In Years Past
In 1914, that work was progressing on making the maps and locating the owners of the various pieces of property to be affected by the proposed improvement of the Chadakoin for flood abatement purposes was good news to the residents of Jamestown now in daily fear of a big thaw and more floods. The assistant state engineer had been spending several days on the work and it was reported to be progressing rapidly. The next stop after securing the maps, marking the property lines and locating the owners, would be to secure the releases from possible damage. These were necessary preliminaries to beginning the work and the good done would far over-balance the harm. Little if any property should have any damage.
T. Henry Black had just had installed at his photographic studio in Jamestown, a new light for taking pictures at night. This light was a recent discovery in electricity and was the last word to artificial lighting which was a pronounced success. The light was being patented by Weeks and Kennedy of Jamestown and promised to be a forthcoming substitute for daylight. Black was fortunate in securing this light at present in his studio as he would be enabled to make pictures at any time day or night and would be fully equipped at all times to accommodate his patrons.
In 1939, a country woman doctor, two state troopers and a score of volunteers came to the end of a snow-blocked trail which they fought for 15 hours to bring medical aid to two children critically ill in a marooned farmhouse. Dr. Anna Perkins of Westerlo, N.Y., who did the last mile and a half of the 20-mile trip on snowshoes, reported the children, Marion, Shufelt, three and her sister, Ethel, six, had “excellent chance of recovery” from influenza. They had been without medical aid for several days. The farmhouse was located near Triangle Lake in the Helderberg mountains southeast of Albany. Drifts from 12 to 15 feet high slowed progress of the party.
Sirens broke the comparative stillness of the Jamestown business district around 11 p.m. Monday evening when trucks from the city hall fire station responded to a call from Gretchen’s Kitchen. Reaching the Washington and Second street location of the dining place, a half dozen firemen marched into the place with the usual burden of fire fighting paraphernalia. Patrons gulped. “Is there a fire here?” a smoke eater asked. “Not to my knowledge,” the stunned gentleman behind the counter responded. “It must be the Third Street place.” The firemen about-faced and resumed their positions on the trucks and, with sirens wailing again, roared off for the opposite end of the business district. Sure enough, arrival at the Third Street place provided the familiar pungent odor of smoke. The floor beneath a stove in the kitchen had caught fire and was smoldering. Damage was slight aside from the hole in the floor and the charred beams.
In 1964, Theodore P. Bauer, 20, of Lister Ave., Falconer, father of a six-week old daughter, was fatally injured shortly before 7 p.m. the previous day when his car struck a utility pole at Allen and Barrows streets. It was Chautauqua County?s sixth auto fatality of the year and the first in Jamestown since Nov. 13, 1963. Preliminary police investigation indicated that Bauer, employed by National Worsted Mills, Falconer, was returning to work after eating lunch in Jamestown. The impact was so forcible that the entire left side of the car was sheared and the left front door crashed against the pole and became embedded in it as though it had been hammered around the pole. Bauer had taken delivery of the car, a 1956 Pontiac, earlier in the day.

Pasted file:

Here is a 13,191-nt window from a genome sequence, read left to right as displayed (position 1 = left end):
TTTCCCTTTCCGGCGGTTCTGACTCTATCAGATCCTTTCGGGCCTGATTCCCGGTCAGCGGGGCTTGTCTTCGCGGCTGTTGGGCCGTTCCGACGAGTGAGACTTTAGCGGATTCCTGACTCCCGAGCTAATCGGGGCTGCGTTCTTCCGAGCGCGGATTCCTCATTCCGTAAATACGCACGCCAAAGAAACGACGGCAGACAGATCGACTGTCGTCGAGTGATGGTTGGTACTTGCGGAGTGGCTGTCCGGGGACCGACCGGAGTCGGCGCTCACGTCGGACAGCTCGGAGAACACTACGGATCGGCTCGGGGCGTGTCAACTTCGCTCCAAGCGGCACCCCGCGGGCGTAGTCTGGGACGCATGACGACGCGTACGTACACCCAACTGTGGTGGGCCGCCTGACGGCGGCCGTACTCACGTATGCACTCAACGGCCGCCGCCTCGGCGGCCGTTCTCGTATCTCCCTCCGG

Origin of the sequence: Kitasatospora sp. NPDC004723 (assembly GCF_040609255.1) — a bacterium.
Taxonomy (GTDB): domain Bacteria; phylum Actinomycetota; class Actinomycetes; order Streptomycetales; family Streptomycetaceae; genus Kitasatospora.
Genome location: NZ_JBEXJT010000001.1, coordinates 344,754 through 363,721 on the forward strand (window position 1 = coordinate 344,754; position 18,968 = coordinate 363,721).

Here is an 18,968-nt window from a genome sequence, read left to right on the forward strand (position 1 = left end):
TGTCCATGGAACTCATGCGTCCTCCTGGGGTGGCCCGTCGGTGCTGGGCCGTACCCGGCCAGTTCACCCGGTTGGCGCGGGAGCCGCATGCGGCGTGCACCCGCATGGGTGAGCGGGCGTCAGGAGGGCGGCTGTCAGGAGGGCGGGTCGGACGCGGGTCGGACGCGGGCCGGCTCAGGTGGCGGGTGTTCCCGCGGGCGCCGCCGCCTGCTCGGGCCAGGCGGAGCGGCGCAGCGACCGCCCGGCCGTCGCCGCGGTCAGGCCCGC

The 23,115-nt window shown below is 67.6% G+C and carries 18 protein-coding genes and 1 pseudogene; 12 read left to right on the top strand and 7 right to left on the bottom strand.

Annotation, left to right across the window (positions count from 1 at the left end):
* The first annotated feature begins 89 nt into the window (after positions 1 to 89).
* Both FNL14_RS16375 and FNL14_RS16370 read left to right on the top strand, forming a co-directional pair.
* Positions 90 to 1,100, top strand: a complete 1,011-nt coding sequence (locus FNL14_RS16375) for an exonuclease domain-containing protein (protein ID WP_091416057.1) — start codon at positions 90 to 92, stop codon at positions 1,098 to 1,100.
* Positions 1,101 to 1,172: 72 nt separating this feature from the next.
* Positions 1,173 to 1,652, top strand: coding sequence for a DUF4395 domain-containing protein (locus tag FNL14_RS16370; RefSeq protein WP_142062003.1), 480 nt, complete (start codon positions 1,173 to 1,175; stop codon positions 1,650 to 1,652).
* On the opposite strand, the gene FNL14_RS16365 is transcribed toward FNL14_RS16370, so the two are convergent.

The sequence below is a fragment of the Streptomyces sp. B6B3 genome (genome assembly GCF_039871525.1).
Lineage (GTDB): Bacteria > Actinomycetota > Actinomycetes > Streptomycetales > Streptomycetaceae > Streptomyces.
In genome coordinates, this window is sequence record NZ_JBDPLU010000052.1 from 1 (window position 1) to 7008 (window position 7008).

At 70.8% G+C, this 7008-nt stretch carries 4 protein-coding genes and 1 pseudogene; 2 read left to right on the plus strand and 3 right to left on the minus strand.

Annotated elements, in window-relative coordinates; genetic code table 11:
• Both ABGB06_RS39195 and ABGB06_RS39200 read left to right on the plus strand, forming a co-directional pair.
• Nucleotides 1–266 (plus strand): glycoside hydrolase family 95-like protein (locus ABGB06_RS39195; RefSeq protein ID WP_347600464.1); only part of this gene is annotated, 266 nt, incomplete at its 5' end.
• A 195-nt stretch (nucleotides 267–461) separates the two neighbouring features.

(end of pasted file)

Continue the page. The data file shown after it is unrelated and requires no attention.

An arsenal of 34 antique weapons found in the Westfield Academy athletic fieldhouse had mystified police and those acquainted with the value of the assortment, which included swords, sabres, daggers and two British Crown flintlock pistols, all in perfect condition. Other pieces of the collection were a World War II German dagger, with the red and white Nazi emblem in the handle; a United States Army bayonet made in 1906 as well as a small pearl handled vest pocket dagger. The weapons were found by the academy’s custodian, Clarence Carraher, when he went to the fieldhouse at noon to check on the small building’s roof. He found the weapons, neatly laid out on a stretcher on top of a large stack of football tackling dummies and other athletic equipment.
In 1989, raising the minimum wage was not a popular idea with leaders of local chambers of commerce who said they would support a training wage. Charles Turcotte, acting director of the Jamestown Area Chamber of Commerce and president of the Manufacturers’ Association of the Jamestown area, said it was his opinion that government should not raise the minimum wage. Neither organization he represented had taken a position on the issue. “It’s probably better if we let the marketplace take care of paying those wages that can be afforded within the present minimum wage,” he said.
Rita Rosedahl’s hands shook and her eyes teared when she was called to the podium as Jamestown’s 33rd Woman of the Year at the Marvin House. “Let’s all look deeply into our own hands tonight and see the blisters that mean something to this community,” master of ceremonies Russell E. Diethrick Jr., told the audience that included 16 former Women of the Year. “I just can’t believe this. I’m not worthy of this,” she said, as her husband, Evans, son David and daughter and son-in-law Carol and Daniel rushed to greet her. “I don’t know how he could keep the secret,” she said of her husband, who said he almost “spilled the beans” one day the past week.